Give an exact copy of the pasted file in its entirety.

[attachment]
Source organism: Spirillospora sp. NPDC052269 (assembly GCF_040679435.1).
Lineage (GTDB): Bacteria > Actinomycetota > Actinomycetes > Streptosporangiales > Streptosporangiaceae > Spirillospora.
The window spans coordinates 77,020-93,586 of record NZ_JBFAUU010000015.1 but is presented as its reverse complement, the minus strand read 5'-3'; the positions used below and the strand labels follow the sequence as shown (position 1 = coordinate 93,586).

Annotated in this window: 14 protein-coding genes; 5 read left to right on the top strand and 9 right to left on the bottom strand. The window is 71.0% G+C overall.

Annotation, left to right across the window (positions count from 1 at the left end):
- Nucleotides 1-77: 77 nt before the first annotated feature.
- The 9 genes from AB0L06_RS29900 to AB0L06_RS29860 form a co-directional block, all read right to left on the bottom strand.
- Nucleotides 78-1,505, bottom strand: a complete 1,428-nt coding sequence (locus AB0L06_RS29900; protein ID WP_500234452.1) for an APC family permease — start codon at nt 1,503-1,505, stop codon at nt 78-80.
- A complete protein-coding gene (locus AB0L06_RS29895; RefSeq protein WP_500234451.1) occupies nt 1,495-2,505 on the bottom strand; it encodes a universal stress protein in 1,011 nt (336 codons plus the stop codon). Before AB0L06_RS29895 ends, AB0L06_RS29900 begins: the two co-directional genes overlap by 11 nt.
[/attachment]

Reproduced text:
Source organism: Spirillospora sp. NPDC052269 (assembly GCF_040679435.1).
Lineage (GTDB): Bacteria > Actinomycetota > Actinomycetes > Streptosporangiales > Streptosporangiaceae > Spirillospora.
The window spans coordinates 77,020-93,586 of record NZ_JBFAUU010000015.1 but is presented as its reverse complement, the minus strand read 5'-3'; the positions used below and the strand labels follow the sequence as shown (position 1 = coordinate 93,586).

Annotated in this window: 14 protein-coding genes; 5 read left to right on the top strand and 9 right to left on the bottom strand. The window is 71.0% G+C overall.

Annotation, left to right across the window (positions count from 1 at the left end):
- Nucleotides 1-77: 77 nt before the first annotated feature.
- The 9 genes from AB0L06_RS29900 to AB0L06_RS29860 form a co-directional block, all read right to left on the bottom strand.
- Nucleotides 78-1,505, bottom strand: a complete 1,428-nt coding sequence (locus AB0L06_RS29900; protein ID WP_500234452.1) for an APC family permease — start codon at nt 1,503-1,505, stop codon at nt 78-80.
- A complete protein-coding gene (locus AB0L06_RS29895; RefSeq protein WP_500234451.1) occupies nt 1,495-2,505 on the bottom strand; it encodes a universal stress protein in 1,011 nt (336 codons plus the stop codon). Before AB0L06_RS29895 ends, AB0L06_RS29900 begins: the two co-directional genes overlap by 11 nt.